two men looking over security data on a computer screen

When it comes to security concerns, it’s important to think differently, which is easier said than done. We explain five areas of focus to help frame your future strategy.

IT security is a concern for organizations in any industry. While the issue is often discussed in the context of governments and private-sector companies, all businesses need to be just as vigilant when it comes to understanding the importance of data privacy and implementing solutions to keep critical information safe.

Five items that should be at the top of your IT security agenda

Below, we outline what we believe are the top five items that business leaders need to think about when it comes to IT security.

1. Ensure that stakeholders understand how to update or transform their approach

For business leaders and stakeholders, the message could not be clearer: transform your thinking. This sounds like a tall order for organizations that typically do not have large technology budgets. However, it’s important to let the strategy — not budget concerns — lead the conversation. There are plenty of good security options that will not break the bank — you just need to find them.

2. Discuss modern methods of managing patching, updates, vulnerabilities and exploits

It is easy to get caught in a loop when it comes to IT, where the goal is to use every possible dollar to support bigger applications. But a big budget should not create a blind spot when it comes to data security. Make sure that your IT team or external consultant is up to speed on the latest methods hackers are using to access information and disrupt operations.

3. Assess your environment – do not just guess

We need facts to make smart decisions. Look at how your servers, networks and databases are running or being maintained, and see how they are protected. Test the process a bit from the “inside in” and the “outside in,” so you can know exactly what is going on and make sure that everything is properly configured for efficiency and security.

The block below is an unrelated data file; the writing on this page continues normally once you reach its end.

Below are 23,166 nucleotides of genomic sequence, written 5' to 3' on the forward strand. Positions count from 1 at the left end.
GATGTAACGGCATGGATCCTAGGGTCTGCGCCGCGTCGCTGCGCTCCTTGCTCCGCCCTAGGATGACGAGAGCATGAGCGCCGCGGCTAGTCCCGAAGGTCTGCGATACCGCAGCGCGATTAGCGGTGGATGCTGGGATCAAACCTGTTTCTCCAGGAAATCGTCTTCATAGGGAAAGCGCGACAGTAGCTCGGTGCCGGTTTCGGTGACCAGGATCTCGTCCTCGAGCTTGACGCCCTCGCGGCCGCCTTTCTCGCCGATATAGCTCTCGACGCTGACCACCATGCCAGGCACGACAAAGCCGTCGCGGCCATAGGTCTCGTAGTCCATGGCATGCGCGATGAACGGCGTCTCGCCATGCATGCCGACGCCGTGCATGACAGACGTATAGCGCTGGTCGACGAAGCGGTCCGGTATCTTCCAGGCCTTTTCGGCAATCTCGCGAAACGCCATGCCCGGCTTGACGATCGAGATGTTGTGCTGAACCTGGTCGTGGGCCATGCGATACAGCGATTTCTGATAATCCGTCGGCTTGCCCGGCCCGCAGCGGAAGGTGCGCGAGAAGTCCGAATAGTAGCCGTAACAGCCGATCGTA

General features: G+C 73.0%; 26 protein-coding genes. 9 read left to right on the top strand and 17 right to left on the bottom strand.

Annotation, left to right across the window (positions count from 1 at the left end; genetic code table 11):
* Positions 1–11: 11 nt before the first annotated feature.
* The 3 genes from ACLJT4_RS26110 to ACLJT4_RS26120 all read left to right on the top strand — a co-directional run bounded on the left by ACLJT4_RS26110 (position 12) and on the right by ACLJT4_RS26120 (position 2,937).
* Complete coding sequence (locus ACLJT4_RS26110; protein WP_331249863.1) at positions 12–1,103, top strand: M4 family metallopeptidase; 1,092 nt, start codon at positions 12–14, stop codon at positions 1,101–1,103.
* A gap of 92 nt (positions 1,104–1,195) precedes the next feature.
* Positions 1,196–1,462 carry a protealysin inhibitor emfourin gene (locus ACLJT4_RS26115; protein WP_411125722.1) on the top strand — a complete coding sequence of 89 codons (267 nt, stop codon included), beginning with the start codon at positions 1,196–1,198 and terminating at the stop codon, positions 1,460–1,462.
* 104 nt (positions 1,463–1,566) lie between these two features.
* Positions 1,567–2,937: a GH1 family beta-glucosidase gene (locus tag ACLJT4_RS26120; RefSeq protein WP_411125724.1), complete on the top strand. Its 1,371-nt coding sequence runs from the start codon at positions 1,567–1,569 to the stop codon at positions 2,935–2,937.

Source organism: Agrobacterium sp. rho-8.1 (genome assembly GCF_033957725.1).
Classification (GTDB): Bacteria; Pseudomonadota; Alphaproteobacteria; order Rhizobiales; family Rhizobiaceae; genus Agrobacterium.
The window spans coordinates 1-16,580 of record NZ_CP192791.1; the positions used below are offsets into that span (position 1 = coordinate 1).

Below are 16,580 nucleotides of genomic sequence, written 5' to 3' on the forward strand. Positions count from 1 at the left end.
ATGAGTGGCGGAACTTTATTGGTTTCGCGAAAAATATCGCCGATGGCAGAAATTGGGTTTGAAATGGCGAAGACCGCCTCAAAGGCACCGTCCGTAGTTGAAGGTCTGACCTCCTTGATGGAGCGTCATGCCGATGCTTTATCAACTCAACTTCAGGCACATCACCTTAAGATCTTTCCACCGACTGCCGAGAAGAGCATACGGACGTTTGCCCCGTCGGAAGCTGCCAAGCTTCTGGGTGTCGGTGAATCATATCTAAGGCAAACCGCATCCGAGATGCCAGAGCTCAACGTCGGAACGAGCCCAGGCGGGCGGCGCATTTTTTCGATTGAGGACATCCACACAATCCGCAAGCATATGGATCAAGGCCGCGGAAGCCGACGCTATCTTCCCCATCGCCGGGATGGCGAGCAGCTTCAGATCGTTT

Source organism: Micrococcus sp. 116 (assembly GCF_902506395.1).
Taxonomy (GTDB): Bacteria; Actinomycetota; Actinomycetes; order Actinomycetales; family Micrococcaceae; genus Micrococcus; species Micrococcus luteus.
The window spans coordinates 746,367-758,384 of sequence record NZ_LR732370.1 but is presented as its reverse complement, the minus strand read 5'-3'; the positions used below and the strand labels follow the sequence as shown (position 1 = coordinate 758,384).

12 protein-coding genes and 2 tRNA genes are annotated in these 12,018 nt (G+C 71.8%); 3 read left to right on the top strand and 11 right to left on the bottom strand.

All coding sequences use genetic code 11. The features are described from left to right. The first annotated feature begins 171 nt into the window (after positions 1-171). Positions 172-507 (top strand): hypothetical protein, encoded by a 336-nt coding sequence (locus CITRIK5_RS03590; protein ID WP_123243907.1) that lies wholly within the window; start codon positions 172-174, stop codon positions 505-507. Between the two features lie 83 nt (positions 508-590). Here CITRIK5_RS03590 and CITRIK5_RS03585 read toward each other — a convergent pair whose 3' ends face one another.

4. Document your current security landscape

Once you know what your security situation is, be sure to formally document it. Not only does this help with continuity, but it also prevents misunderstandings and disconnects that can create chaos — or worse. Retention is key to long-term visibility and needs to be part of any meaningful approach to security.

5. Roadmap future states and check in often

Chances are that you will find things in your current security setup that you’ll want to address. The next step is to document them so that you have a clear roadmap to get from Point A to Point B. However, that is not the end of the journey — it is just the beginning. You should have regular check-ins to ensure that you are pointing in the right direction and are meeting your interim goals.

How BPM can help

When setting the agenda for your organization’s IT security framework, perhaps the most important question to start with is: “What is your most valuable asset?”

Is it intellectual property? A database? A tangible asset or item? Whatever your answer to that question is, that is the North Star of your IT security investment. That’s what you are working to protect — and that end goal should always be at the forefront of your work in this space. As Steven Covey, author of The 7 Habits of Highly Effective People, said, “If we all started with the end in mind, we would likely pick the best tools, processes and people — and build an easy-to-use Fort Knox.”

BPM can help your organization strengthen its IT security through better technology. Learn more about how to leverage BPM’s managed services to realize your organization’s vision. Visit our interactive guide.


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